AfterShokz headphones review

I have never run while wearing earphones. I don’t like the experience of wearing anything in my ears at the best of times and wear over the ear headphones at my desk. I’m also concerned about being unable to hear traffic, cyclists coming up behind on shared tracks, or being unaware of someone following a bit close for comfort.

Many of the local races I enter have gone as far as to ban the use of earphones, due to the number of runners who render themselves completely incapable of hearing race marshall instructions, other runners trying to overtake or emergency vehicles. On one occasion I saw an earphone wearing runner have to be physically dragged out of the way of an ambulance by other runners.

All that said, while I am lucky to do many of my runs with friends from the Athletics Club, marathon training does involve some very boring solo runs. So I started searching to see if I could find some way to play music without compromising safety.

I first spotted the AfterShokz headphones in a Runners World review, where they got a decent rating. I liked the look of the behind the neck headband and the possibility of listening to music while still being able to hear other things and after reading a few other reviews online bought a set.

First impressions on unwrapping them were great. They come in a sturdy case (nice to chuck in my suitcase when travelling) that also contains a cable to charge the internal battery. The headphones themselves feel solid and well built.

There is a small battery pack with these headphones, the battery pack also has the volume controls and on/off switch. This pack is listed as a downside for the headphones in some reviews however it is very light and clips onto clothes easily. Possibly the biggest downside of these headphones is they are yet another thing you have to remember to charge.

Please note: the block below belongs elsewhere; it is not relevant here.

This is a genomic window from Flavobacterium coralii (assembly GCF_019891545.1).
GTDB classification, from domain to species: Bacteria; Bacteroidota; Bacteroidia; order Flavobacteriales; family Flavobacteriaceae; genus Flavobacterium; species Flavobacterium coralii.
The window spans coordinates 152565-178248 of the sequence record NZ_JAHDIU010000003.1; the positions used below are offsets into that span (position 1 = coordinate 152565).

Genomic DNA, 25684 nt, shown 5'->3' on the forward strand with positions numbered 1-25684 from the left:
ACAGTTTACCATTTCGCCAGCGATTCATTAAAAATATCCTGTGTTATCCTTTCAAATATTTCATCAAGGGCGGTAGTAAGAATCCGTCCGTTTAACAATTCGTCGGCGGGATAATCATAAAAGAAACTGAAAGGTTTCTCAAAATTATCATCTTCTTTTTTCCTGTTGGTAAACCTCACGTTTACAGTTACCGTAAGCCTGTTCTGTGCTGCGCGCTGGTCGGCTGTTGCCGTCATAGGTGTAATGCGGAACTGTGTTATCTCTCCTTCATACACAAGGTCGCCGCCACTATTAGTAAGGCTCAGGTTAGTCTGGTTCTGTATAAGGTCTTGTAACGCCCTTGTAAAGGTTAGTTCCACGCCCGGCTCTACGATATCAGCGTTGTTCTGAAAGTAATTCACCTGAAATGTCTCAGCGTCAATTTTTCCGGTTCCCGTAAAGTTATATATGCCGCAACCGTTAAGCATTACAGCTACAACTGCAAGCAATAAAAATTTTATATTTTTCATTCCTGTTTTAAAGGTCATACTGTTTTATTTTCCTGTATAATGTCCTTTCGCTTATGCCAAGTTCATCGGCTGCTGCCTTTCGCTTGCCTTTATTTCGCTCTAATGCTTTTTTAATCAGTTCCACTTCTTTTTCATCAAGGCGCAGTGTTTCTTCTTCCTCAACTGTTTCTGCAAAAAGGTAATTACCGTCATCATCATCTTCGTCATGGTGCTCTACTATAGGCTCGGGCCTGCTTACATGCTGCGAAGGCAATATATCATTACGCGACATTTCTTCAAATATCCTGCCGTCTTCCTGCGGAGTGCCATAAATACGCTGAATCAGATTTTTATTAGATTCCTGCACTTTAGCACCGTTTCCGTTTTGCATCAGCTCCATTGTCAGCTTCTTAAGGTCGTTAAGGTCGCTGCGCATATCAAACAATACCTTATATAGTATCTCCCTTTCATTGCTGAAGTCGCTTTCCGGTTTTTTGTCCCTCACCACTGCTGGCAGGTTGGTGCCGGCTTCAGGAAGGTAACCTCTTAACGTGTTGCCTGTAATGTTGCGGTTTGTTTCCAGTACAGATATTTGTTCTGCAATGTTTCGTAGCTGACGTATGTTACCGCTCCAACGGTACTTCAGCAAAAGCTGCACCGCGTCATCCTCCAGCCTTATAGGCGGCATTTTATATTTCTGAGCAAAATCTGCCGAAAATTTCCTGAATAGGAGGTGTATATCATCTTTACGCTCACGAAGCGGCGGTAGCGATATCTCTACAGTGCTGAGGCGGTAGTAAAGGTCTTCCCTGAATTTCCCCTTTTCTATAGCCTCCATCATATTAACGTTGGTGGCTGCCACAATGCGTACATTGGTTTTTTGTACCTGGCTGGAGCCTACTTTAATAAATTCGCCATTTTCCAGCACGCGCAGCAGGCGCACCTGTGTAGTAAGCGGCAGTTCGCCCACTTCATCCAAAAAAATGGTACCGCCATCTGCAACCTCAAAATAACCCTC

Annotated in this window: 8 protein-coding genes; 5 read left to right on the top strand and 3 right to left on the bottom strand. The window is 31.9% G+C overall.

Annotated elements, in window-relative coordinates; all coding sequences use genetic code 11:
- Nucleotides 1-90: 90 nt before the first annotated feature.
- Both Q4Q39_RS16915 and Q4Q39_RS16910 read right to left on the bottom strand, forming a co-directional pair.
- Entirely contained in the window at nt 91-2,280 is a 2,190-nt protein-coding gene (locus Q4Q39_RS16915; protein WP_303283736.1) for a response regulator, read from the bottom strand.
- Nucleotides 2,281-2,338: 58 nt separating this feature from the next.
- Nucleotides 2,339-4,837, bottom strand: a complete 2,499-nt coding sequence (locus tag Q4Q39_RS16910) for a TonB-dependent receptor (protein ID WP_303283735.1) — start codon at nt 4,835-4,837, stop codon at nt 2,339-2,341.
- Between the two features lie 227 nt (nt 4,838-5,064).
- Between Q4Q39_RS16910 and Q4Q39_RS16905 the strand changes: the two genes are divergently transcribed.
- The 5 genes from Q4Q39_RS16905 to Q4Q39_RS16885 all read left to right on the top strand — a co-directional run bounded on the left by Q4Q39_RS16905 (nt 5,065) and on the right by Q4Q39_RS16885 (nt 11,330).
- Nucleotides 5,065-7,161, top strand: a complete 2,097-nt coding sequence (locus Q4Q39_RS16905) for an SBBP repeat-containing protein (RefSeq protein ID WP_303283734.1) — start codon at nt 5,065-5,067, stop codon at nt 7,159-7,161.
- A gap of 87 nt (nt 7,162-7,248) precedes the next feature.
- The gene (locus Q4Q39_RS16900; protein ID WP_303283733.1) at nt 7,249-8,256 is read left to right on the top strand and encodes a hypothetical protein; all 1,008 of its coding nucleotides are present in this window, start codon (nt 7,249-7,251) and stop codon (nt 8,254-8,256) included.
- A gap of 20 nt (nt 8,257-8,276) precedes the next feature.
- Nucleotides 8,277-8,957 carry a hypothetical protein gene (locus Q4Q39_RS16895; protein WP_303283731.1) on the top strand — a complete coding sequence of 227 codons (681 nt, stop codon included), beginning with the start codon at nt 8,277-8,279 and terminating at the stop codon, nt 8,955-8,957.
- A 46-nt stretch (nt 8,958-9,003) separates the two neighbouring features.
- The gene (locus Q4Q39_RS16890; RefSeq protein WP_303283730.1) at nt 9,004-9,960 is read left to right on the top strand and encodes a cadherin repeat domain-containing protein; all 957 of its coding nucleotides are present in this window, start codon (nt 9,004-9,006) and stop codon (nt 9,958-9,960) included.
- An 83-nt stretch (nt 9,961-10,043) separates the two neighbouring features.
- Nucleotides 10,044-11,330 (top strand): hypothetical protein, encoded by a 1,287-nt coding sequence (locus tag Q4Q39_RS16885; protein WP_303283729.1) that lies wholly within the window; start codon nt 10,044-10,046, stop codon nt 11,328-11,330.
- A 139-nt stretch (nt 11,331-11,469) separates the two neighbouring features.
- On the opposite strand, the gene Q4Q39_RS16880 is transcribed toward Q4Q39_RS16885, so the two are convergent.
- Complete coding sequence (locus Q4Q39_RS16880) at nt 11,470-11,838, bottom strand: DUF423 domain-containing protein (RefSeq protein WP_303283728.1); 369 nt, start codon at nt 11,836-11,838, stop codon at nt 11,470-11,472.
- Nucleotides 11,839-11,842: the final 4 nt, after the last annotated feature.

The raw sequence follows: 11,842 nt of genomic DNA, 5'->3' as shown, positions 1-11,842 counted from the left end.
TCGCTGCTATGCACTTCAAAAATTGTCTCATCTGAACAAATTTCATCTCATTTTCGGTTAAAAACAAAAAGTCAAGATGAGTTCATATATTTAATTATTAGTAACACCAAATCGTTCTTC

The experience of listening to music with the headphones is at first a bit strange. It would best be described as like listening to ambient music in a room, it’s not the same experience as you get with regular earphones. You can have a conversation with someone while your music is playing quite comfortably. They do leak a bit of sound (as you would expect) however as these are designed for sport and not for listening to music in the office, that’s fine.

I took them out on a five mile run. The headband is very comfortable and the pads don’t slip at all. As the band sits low behind your neck it would be usable with a cycle helmet on. I could also comfortably wear these with my chunky running sunglasses. When running on quiet streets the sound quality is great yet you can hear everything around you, and don’t get that “cut off” feeling of earphones. Naturally, as your ears are left open on a noisy road you do find the music a bit overpowered by traffic noise. That is, I feel, a reasonable trade-off for the safety of being able to hear well.

I purchased these headphones with some trepidation as I have plenty of other headphones and earphones in my drawer that I have worn once, hated, and never worn again. However I am really pleased with them. They give a great balance between being able to have the enjoyment and motivation of music while you run and keeping safe and aware of your surroundings. I am now enjoying putting together playlists of my favourite music to make those boring round the town training runs a bit more fun.

I purchased my headphones from Evans Cycles in the UK but you can also find them on and

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